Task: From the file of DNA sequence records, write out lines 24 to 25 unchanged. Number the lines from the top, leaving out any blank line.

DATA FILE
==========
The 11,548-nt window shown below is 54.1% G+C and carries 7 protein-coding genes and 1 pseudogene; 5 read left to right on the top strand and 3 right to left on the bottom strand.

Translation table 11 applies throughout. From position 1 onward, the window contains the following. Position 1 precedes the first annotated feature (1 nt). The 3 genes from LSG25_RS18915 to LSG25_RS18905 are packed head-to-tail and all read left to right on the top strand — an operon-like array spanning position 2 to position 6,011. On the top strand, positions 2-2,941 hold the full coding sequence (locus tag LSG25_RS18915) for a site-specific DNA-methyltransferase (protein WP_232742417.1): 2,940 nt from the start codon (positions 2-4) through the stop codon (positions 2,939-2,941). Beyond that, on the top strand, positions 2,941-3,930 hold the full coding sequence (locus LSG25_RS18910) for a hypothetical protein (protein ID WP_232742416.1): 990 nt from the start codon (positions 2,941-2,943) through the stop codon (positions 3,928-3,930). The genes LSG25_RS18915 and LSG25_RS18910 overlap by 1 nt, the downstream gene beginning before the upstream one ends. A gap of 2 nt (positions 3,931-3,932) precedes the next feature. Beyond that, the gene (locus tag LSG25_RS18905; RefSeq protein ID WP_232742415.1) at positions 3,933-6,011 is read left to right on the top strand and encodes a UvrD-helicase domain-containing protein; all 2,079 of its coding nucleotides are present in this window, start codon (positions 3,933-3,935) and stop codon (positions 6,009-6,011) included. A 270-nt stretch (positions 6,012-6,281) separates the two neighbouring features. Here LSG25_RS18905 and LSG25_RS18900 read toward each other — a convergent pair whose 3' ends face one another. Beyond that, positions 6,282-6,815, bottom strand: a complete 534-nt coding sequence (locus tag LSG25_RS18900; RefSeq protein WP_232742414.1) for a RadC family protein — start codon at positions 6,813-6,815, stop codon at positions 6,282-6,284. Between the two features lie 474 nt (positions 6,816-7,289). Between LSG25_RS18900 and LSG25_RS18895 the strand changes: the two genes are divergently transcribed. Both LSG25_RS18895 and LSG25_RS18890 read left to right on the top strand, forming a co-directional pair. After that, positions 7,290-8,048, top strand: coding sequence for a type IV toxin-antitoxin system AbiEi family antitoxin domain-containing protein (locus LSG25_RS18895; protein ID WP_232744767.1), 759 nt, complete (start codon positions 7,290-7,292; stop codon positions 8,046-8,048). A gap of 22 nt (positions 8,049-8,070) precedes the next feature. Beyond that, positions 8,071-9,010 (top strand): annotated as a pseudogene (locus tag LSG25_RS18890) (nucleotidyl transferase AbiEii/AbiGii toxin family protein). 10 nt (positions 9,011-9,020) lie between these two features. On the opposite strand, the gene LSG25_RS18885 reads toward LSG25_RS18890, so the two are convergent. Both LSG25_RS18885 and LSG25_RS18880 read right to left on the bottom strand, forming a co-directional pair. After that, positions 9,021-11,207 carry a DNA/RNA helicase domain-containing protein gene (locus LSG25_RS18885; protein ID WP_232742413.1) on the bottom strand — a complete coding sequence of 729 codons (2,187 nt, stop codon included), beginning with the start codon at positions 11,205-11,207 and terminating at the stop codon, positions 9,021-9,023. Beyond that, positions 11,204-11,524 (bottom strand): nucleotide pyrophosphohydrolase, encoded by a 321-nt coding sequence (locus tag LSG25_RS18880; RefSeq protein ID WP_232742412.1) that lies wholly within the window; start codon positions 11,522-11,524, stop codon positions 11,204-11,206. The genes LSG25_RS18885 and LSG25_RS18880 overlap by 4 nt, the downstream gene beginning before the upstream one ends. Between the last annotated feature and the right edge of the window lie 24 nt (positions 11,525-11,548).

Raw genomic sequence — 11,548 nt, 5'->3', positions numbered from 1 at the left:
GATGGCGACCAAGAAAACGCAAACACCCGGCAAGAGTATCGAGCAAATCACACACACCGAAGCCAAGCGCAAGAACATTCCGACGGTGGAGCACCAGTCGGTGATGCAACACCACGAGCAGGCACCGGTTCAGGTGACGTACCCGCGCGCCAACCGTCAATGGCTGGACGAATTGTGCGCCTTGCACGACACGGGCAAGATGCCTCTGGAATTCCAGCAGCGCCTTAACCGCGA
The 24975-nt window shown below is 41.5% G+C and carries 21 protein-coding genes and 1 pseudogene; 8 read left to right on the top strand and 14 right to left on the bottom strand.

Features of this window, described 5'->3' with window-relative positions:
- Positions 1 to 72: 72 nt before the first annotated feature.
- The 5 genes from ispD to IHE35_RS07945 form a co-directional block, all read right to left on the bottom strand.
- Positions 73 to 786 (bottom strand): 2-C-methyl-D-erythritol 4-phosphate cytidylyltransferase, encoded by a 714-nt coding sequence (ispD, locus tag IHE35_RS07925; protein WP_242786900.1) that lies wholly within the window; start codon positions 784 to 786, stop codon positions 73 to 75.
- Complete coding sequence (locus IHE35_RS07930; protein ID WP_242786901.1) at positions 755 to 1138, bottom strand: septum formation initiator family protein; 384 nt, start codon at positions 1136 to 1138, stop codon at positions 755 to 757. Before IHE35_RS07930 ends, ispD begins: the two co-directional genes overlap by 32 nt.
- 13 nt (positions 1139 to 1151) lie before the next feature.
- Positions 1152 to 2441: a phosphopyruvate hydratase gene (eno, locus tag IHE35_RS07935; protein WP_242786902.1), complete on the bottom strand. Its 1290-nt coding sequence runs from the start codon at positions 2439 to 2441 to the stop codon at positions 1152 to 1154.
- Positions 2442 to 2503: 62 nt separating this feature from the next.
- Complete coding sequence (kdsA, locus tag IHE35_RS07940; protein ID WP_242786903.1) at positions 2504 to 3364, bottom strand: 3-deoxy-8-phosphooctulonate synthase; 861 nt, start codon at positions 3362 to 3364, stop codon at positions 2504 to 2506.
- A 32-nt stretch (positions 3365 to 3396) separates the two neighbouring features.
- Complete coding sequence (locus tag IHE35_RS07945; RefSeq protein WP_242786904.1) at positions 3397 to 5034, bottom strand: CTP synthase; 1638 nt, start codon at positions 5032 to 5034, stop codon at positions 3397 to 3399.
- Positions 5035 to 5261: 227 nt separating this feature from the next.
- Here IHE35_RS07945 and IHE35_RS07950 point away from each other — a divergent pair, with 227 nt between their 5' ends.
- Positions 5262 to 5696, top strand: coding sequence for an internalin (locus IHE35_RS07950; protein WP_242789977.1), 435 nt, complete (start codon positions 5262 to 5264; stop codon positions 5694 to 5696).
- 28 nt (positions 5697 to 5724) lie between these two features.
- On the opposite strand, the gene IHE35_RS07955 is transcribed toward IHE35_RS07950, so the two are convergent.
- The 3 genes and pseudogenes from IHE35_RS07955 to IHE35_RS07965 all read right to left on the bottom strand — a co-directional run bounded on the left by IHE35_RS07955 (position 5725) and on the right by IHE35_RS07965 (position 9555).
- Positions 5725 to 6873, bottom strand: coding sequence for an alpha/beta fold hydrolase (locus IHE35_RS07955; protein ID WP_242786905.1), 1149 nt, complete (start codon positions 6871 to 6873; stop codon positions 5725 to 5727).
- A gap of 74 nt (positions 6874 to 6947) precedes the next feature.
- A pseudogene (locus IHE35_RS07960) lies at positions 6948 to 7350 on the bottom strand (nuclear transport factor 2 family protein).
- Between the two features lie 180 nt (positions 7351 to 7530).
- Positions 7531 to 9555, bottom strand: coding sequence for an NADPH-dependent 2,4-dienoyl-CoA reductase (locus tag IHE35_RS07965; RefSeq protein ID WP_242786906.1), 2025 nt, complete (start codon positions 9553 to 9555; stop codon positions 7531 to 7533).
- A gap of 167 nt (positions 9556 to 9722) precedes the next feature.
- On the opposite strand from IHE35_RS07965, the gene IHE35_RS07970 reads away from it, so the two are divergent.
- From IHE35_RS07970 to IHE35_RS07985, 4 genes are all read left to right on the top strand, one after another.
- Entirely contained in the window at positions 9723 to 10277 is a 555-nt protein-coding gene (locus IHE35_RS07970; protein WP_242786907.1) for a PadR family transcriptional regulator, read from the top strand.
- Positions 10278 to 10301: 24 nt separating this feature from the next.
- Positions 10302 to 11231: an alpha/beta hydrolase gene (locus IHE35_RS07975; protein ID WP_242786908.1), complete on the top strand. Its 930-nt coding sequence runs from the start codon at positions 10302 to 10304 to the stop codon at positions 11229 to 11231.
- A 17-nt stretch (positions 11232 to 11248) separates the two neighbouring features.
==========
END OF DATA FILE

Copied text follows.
- A gap of 74 nt (positions 6874 to 6947) precedes the next feature.
- A pseudogene (locus IHE35_RS07960) lies at positions 6948 to 7350 on the bottom strand (nuclear transport factor 2 family protein).